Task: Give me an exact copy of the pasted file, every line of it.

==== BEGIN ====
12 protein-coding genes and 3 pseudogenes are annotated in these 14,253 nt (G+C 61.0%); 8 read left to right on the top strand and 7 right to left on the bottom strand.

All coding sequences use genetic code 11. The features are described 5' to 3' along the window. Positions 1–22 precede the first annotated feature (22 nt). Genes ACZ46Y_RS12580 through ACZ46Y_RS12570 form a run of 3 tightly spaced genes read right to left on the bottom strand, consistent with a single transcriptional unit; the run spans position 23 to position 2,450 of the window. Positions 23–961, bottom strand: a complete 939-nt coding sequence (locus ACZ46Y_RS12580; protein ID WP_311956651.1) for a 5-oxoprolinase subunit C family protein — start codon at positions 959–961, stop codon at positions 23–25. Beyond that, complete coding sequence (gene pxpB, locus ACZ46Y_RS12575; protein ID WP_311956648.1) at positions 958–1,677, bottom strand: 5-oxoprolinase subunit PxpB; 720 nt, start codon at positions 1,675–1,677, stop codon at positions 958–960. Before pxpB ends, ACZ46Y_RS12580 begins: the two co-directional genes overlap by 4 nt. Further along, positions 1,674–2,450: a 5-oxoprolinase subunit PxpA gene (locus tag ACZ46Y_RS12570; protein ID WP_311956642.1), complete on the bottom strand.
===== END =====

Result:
12 protein-coding genes and 3 pseudogenes are annotated in these 14,253 nt (G+C 61.0%); 8 read left to right on the top strand and 7 right to left on the bottom strand.

All coding sequences use genetic code 11. The features are described 5' to 3' along the window. Positions 1–22 precede the first annotated feature (22 nt). Genes ACZ46Y_RS12580 through ACZ46Y_RS12570 form a run of 3 tightly spaced genes read right to left on the bottom strand, consistent with a single transcriptional unit; the run spans position 23 to position 2,450 of the window. Positions 23–961, bottom strand: a complete 939-nt coding sequence (locus ACZ46Y_RS12580; protein ID WP_311956651.1) for a 5-oxoprolinase subunit C family protein — start codon at positions 959–961, stop codon at positions 23–25. Beyond that, complete coding sequence (gene pxpB, locus ACZ46Y_RS12575; protein ID WP_311956648.1) at positions 958–1,677, bottom strand: 5-oxoprolinase subunit PxpB; 720 nt, start codon at positions 1,675–1,677, stop codon at positions 958–960. Before pxpB ends, ACZ46Y_RS12580 begins: the two co-directional genes overlap by 4 nt. Further along, positions 1,674–2,450: a 5-oxoprolinase subunit PxpA gene (locus tag ACZ46Y_RS12570; protein ID WP_311956642.1), complete on the bottom strand.